Gerry Heinrich 4-String Teardrop Mountain Dulcimer #038
This Gerry Heinrich 4-String Teardrop Mountain Dulcimer #038 includes:
- Made in Pennsylvania, USA
- Quarter-Sawn Anigre Top (beautiful East African wood that tonally resembles Mahogany)
- Red Oak Sides and Back
- Morado Fingerboard (Morado is also called Bolivian Rosewood and is very similar to Rosewood)
- Ebony Nut and Bridge
- Planetary Tuners
- Scroll Headstock
- Teardrop Shape
- 4 String
- 25" Vibrating Scale Length
- Includes Zero Fret
- Hand-Made Capo and Noter Included
- Strung with GHS D20-MBS .024, .014, .012, .012 squeakless
- Custom-Fit Wooden Case with Sturdy Carrying Handle and Accessory Compartment Included
Our thoughts about Gerry Heinrich mountain dulcimers:
Having been in business since 1966, we have seen our fair-share of hand-crafted instruments by independent builders. Only a select few have stood out in terms of craftsmanship, playability, and tone. Gerry is one of those builders. He has taken the time to understand how to go about building a mountain dulcimer that sounds beautiful, looks beautiful, and plays well. And his 50+ years as a woodworker gives him the skills needed to properly craft these instruments. We are proud to offer Gerry Heinrich's mountain dulcimers in our shop.
About the Builder:
Gerry Heinrich builds his dulcimers in his workshop in Montgomery County, Pennsylvania. While working as a cabinetmaker for American Music Furniture he was exposed to all kinds of acoustic music. When the pandemic hit, he was increasingly frustrated by the lack of live music. Watching YouTube one day he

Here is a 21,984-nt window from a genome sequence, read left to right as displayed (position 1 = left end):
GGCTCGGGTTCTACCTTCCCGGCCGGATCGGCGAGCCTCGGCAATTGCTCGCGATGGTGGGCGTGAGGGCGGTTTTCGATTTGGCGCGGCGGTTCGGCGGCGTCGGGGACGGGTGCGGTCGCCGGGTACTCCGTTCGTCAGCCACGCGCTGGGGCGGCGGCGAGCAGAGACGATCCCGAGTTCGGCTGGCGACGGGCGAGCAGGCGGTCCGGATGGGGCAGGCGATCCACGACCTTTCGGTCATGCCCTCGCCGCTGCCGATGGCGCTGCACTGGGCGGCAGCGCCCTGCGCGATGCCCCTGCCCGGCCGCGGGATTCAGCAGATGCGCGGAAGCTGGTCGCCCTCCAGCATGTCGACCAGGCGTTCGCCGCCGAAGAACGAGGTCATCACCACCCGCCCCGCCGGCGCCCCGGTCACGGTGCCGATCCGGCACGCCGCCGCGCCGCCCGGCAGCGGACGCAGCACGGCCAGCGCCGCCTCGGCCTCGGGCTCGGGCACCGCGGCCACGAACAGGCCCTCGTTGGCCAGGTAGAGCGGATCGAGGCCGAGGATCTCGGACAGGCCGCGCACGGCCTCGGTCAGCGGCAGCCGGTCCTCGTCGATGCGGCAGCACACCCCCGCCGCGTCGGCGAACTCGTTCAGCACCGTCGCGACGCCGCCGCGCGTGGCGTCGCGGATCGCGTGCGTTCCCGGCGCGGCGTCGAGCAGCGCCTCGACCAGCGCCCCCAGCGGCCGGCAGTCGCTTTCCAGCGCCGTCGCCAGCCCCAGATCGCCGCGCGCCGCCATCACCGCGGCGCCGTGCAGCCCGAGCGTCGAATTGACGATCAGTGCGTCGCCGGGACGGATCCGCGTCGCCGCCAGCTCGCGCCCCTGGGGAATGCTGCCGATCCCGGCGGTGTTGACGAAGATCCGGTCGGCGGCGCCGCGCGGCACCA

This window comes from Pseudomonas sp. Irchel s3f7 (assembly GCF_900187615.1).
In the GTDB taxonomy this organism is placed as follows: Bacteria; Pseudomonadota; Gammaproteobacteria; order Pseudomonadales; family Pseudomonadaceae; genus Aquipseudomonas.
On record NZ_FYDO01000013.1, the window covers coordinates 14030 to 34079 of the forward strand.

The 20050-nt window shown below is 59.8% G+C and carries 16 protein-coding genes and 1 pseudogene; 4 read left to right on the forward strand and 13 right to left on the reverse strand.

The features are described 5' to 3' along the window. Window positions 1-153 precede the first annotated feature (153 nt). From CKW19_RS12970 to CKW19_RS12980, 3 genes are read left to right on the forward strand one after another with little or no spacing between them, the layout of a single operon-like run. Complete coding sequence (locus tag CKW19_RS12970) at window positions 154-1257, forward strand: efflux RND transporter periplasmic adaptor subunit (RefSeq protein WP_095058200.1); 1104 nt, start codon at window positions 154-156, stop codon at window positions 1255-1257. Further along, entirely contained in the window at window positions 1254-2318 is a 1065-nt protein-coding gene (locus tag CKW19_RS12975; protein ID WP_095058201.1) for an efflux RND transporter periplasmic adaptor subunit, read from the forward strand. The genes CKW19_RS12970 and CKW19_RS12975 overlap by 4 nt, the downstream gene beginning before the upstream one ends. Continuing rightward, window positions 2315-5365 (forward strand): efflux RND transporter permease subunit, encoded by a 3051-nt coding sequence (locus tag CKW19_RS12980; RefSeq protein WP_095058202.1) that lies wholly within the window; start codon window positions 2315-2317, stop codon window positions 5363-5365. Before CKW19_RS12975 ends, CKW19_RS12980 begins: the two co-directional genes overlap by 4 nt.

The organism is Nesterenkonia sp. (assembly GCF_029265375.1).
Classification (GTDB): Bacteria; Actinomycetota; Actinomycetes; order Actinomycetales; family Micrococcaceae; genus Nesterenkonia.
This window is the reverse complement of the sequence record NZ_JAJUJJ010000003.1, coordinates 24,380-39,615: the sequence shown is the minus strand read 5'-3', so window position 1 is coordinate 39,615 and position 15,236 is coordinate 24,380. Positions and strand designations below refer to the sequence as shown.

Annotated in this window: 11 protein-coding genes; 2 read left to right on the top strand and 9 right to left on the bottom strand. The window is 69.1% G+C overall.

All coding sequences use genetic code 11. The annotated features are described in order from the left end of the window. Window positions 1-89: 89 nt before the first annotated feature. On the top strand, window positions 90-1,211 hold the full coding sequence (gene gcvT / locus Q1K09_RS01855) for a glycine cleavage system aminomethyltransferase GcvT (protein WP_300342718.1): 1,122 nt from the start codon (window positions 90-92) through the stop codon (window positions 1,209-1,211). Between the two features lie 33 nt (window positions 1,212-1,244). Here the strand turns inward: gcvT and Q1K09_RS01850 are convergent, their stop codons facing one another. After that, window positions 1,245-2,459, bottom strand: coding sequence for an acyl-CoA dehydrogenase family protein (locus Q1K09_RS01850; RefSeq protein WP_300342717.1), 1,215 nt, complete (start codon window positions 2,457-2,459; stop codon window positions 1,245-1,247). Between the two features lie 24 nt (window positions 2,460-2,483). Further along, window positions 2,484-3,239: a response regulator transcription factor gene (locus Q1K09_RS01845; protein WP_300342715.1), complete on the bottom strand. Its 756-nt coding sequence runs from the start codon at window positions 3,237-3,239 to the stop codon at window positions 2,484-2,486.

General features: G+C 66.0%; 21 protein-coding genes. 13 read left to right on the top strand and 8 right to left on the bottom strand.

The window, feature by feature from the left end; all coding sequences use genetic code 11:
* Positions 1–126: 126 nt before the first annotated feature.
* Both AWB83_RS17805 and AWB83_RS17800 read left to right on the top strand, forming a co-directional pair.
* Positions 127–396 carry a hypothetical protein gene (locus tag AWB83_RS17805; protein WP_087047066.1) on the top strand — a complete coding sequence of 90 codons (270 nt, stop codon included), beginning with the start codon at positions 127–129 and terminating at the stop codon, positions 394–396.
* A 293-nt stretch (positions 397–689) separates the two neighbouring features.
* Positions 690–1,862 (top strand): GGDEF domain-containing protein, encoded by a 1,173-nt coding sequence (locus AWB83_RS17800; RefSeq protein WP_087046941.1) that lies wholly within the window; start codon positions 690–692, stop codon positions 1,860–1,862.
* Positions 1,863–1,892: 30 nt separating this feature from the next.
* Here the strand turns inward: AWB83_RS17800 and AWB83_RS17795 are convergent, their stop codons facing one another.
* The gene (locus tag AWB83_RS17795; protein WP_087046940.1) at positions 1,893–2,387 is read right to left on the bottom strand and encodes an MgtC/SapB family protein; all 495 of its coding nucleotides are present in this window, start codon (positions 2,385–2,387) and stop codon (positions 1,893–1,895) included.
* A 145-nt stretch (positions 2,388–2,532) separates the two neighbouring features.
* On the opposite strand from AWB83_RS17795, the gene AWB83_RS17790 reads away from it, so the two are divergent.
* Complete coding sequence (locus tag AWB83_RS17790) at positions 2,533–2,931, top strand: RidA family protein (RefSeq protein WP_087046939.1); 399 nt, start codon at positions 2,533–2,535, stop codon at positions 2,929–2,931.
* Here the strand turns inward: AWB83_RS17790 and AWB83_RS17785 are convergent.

saw a video featuring a mountain dulcimer, “the easiest stringed instrument in the world to learn to play”. Through his connections at work, he was loaned a McSpadden dulcimer to teach himself to play. After examining the dulcimer, he realized he could probably make one himself. After extensive research on the mechanics and the history of dulcimers he designed and built his first dulcimer in August, 2020.
Due to the pandemic, he had to wait until the following spring to find someone who knew how to play to get feedback on his creations. He’s had only positive reviews and encouragement from professional players and luthiers.
With over 50 years as a woodworker, Gerry continues to experiment with different species of woods with a focus on reclaimed wood. He builds both teardrop and hourglass dulcimers and has designed a hybrid which offers the sweet sound of a teardrop and the stability of an hourglass. He continues to design beautiful instruments with various color combinations and sound hole pattern designs.
Gerry enjoys playing his dulcimers every day, and each has a unique sound. He’d love to build one for you!